GHANA/SIERRA LEONE: SEFA finances studies for 2 biomass plants

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GHANA/SIERRA LEONE: Sefa is financing studies for 2 biomass plants © Pedal to the Stock/Shutterstock

The Sustainable Energy Fund for Africa (SEFA) is providing a repayable grant of $1 million to NewAfrica Impact. The company will use this funding to carry out feasibility studies for two biomass power plants in Ghana and Sierra Leone.

NewAfrica Impact wants to build two biomass power plants in Ghana and Sierra Leone. The London-based portfolio manager has just secured a $1 million grant from the Sustainable Energy Fund for Africa (SEFA), a facility of the African Development Bank (AfDB) that supports the deployment of renewable energy in Africa. In Ghana and Sierra Leone, NewAfrica Impact will process wood waste for self-consumption.

The repayable grant from SEFA is intended to support technical feasibility studies and regulatory structuring of the projects. For each power plant using agroforestry waste as fuel, NewAfrica Impact plans to produce 5 MW of electricity. The heat produced by the incinerators (10 MW) will be recovered to heat the wood processing machines.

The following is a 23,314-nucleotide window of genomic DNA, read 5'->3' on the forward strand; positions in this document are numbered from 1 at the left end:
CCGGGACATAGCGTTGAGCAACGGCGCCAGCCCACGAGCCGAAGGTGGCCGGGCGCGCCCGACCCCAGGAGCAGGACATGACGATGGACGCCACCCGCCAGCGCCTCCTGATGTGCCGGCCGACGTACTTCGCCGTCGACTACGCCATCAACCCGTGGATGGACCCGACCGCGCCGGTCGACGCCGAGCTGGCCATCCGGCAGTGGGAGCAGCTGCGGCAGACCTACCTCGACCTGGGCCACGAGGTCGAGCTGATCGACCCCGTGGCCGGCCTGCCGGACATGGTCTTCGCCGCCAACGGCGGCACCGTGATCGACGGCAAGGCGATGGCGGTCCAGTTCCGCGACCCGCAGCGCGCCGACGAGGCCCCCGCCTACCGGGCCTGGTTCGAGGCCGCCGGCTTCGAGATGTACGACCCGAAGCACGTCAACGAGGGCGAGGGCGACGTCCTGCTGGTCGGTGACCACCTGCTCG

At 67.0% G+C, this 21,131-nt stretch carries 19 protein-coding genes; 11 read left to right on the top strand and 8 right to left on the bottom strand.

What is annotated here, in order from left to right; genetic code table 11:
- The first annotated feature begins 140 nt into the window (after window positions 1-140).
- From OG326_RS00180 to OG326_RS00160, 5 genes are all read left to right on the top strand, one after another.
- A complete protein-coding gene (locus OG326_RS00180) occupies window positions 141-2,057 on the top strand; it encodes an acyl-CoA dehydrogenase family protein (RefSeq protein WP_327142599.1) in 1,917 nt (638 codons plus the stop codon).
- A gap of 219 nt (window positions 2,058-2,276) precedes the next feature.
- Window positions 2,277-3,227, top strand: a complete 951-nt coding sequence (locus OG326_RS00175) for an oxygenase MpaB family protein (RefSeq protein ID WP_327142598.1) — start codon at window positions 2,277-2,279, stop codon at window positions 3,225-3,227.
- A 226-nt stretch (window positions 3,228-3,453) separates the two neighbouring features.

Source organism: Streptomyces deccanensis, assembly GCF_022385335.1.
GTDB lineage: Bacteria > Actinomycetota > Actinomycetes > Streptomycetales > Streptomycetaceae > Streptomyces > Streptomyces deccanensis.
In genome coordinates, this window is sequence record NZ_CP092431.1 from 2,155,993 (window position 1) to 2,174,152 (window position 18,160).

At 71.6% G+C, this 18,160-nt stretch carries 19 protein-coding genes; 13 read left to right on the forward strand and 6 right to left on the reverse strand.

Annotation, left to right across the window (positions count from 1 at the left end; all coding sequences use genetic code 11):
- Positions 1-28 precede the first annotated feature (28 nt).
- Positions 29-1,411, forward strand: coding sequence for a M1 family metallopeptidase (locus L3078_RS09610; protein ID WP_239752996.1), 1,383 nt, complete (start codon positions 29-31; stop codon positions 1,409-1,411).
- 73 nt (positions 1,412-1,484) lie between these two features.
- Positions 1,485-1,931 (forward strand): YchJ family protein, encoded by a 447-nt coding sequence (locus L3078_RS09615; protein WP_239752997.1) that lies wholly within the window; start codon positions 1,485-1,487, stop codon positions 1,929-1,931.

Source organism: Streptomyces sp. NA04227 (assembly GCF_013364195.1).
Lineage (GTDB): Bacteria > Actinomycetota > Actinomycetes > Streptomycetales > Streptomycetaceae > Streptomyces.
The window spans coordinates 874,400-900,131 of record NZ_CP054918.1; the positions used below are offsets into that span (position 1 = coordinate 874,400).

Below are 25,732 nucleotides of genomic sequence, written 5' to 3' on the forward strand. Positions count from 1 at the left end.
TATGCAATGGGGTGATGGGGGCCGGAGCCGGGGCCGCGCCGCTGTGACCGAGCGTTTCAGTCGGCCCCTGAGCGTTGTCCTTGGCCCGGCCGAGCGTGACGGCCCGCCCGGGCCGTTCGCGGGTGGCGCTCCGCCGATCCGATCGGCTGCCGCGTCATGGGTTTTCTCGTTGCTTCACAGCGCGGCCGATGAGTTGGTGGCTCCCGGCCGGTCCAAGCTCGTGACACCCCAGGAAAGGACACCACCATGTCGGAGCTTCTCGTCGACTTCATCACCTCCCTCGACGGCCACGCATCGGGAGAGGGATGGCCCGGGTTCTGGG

Heat recovery

“The SEFA process has already improved the quality of our development work, including environmental impact assessments, and with the approval of the project, we will create a new and efficient solution to combine energy production for productive purposes and household consumption through mini-grids,” says Mads Asprem, managing partner of NewAfrica Impact.

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Its two biomass plants will have a combined capacity of 10 MW, and 22 MW of thermal capacity. This energy is intended to power wood processing plants. But in Sierra Leone, where only 26% of the population has access to electricity according to the United Nations Office for Project Services (UNOPS), NewAfrica Impact will provide some of the electricity produced by its biomass plant to the people living near the wood processing plant.

At least 5,000 Sierra Leonean households should benefit from the project. The construction of the two biomass plants will create 125 temporary and 60 permanent jobs. According to NewAfrica Impact, the plants will also offset the emissions of 45,000 tonnes of CO2 equivalent per year.

Jean Marie Takouleu

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